Eight nights of Hanukkah give Jewish families the opportunity to celebrate traditions


Emily Lotito

After all eight nights, the menorah burns brigthly

by Emily Lotito, Reporter

During the eight nights of Hanukkah, people light the candles in their menorah and play with the dreidel. People eat foods fried in oil like potato pancakes called Latkas  and jelly-filled doughnuts. Families exchange gifts every night while kids eat chocolate coins.

During Hanukkah, my family doesn’t do all the “traditional” kosher rules or eat the traditional kosher dinners but we do eat matzo ball soup and challah.

We give out presents on the first and eighth night since we also get presents Christmas. We also play dreidel with chocolate coins and money.

Other families do different traditions like ours. Lexi Keeling and her family cook latkas on the first night of Hanukkah and eats them for the rest of the week. She hangs up Star of David lights along the fireplace and has a countdown to the first night of Hanukkah. Keeling also says she plays dreidel with her brother but with real money not chocolate gold coins.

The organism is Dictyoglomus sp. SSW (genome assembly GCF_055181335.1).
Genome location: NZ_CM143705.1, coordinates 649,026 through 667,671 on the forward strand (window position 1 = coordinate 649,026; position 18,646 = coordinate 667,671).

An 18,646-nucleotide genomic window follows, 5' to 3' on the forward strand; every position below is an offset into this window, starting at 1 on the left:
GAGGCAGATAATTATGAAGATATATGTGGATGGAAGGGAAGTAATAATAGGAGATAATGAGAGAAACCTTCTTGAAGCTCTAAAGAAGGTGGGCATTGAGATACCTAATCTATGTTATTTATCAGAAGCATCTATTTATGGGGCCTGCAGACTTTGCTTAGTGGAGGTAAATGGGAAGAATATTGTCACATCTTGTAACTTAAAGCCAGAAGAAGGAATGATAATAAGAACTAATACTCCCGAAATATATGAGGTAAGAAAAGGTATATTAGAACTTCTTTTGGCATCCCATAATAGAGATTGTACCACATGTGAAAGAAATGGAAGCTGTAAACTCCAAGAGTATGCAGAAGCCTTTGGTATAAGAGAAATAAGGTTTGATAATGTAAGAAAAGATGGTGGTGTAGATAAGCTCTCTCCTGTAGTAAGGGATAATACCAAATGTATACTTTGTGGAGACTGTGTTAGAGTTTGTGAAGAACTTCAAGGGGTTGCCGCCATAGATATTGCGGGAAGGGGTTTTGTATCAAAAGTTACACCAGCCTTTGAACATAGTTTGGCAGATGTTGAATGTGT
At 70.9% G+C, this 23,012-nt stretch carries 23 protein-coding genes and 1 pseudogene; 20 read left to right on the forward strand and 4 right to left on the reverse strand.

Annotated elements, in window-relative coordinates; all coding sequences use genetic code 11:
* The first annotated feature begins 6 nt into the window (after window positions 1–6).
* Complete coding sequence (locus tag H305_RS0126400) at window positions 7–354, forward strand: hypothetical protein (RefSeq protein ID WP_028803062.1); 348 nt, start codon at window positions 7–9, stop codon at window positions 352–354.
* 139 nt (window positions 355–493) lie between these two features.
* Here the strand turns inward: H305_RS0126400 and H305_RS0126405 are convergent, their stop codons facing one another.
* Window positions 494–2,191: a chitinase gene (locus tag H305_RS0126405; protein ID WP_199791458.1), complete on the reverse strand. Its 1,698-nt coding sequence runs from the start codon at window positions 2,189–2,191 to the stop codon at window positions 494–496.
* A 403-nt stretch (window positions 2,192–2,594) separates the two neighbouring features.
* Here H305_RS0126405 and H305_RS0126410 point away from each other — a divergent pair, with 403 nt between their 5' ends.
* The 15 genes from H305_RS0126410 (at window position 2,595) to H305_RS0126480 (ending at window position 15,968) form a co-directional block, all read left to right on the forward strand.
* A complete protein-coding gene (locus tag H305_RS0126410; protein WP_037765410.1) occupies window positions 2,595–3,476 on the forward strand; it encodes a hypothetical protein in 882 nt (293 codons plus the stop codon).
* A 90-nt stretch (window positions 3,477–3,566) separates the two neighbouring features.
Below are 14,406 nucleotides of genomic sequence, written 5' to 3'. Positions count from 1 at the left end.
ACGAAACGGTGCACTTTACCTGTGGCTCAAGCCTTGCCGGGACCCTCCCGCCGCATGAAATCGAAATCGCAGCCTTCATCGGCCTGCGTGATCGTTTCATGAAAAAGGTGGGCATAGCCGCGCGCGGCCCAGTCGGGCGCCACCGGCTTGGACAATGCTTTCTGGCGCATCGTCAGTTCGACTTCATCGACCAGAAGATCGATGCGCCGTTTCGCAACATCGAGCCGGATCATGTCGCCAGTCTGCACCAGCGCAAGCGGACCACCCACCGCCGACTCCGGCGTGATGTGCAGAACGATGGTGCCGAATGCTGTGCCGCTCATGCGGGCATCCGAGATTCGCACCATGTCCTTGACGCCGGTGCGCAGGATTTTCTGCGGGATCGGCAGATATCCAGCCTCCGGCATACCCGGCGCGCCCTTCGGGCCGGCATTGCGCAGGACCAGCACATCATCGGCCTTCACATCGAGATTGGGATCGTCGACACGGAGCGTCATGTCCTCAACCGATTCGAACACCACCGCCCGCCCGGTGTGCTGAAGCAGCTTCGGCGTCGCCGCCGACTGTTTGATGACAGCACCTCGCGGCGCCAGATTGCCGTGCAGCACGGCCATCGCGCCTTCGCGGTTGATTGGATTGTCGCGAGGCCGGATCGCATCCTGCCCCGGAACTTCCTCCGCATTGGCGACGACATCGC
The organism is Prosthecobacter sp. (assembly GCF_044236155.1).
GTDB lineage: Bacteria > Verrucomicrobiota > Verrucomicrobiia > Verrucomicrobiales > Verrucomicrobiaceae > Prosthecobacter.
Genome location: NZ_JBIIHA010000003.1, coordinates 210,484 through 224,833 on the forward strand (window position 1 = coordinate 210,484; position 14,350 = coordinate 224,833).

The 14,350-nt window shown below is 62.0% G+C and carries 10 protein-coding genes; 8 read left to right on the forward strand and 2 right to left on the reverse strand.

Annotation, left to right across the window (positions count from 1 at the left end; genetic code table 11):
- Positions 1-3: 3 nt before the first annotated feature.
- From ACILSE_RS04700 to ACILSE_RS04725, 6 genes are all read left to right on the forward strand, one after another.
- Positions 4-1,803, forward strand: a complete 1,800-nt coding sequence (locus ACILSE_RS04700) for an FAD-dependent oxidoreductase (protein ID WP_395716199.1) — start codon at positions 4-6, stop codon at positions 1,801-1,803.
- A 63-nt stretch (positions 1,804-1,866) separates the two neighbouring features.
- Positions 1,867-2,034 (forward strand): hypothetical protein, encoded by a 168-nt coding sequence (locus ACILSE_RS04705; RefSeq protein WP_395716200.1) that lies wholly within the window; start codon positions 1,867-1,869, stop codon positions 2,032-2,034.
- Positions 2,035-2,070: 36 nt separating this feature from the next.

“Even thought I’m seventeen and my brother is thirteen, we still play the dreidel,” Keeling said.

At services, the Rabbi gathers the kids up and tells a story about the eights nights of Hanukkah.

The story behind the eights nights and candles is about when the Maccabees fought against Antiochus IV Epiphanes, the group of soldiers fought to gain their rights to worships their g-d not the Greek g-ds like Antiochus wanted. The Maccabees fought off Antiochus andwon the battle. The leader Judah Maccabeus(son of the Jewish priest Mattathias Maccabeus), lead his followers to cleanse the Second Temple. They rebuilt the altar and light the temple’s menorah; there was only enough oil fro the candles to be light for one day but it lasted for eight.

Now every year, Jewish families across the globe celebrate the success of the Maccabees by lighting the menorah with eight candles including the Shammash.